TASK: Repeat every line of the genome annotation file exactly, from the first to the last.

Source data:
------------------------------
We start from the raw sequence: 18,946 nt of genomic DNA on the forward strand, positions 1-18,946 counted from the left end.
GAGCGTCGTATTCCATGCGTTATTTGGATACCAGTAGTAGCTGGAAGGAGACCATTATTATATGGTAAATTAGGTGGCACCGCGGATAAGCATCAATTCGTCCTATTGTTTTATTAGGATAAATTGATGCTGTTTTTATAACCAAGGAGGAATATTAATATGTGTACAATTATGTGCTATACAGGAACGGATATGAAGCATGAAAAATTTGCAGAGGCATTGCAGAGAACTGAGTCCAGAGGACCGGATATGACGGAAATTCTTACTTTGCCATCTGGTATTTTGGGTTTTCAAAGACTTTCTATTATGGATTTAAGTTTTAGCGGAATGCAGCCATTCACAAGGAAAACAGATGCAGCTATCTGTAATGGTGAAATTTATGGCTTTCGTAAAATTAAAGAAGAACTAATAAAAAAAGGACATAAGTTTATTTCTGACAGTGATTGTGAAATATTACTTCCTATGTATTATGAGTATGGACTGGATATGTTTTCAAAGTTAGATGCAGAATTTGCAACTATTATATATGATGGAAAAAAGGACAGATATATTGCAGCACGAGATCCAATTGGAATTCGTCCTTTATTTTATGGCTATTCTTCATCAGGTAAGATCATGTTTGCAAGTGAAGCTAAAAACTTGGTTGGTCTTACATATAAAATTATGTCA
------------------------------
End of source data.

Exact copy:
We start from the raw sequence: 18,946 nt of genomic DNA on the forward strand, positions 1-18,946 counted from the left end.
GAGCGTCGTATTCCATGCGTTATTTGGATACCAGTAGTAGCTGGAAGGAGACCATTATTATATGGTAAATTAGGTGGCACCGCGGATAAGCATCAATTCGTCCTATTGTTTTATTAGGATAAATTGATGCTGTTTTTATAACCAAGGAGGAATATTAATATGTGTACAATTATGTGCTATACAGGAACGGATATGAAGCATGAAAAATTTGCAGAGGCATTGCAGAGAACTGAGTCCAGAGGACCGGATATGACGGAAATTCTTACTTTGCCATCTGGTATTTTGGGTTTTCAAAGACTTTCTATTATGGATTTAAGTTTTAGCGGAATGCAGCCATTCACAAGGAAAACAGATGCAGCTATCTGTAATGGTGAAATTTATGGCTTTCGTAAAATTAAAGAAGAACTAATAAAAAAAGGACATAAGTTTATTTCTGACAGTGATTGTGAAATATTACTTCCTATGTATTATGAGTATGGACTGGATATGTTTTCAAAGTTAGATGCAGAATTTGCAACTATTATATATGATGGAAAAAAGGACAGATATATTGCAGCACGAGATCCAATTGGAATTCGTCCTTTATTTTATGGCTATTCTTCATCAGGTAAGATCATGTTTGCAAGTGAAGCTAAAAACTTGGTTGGTCTTACATATAAAATTATGTCA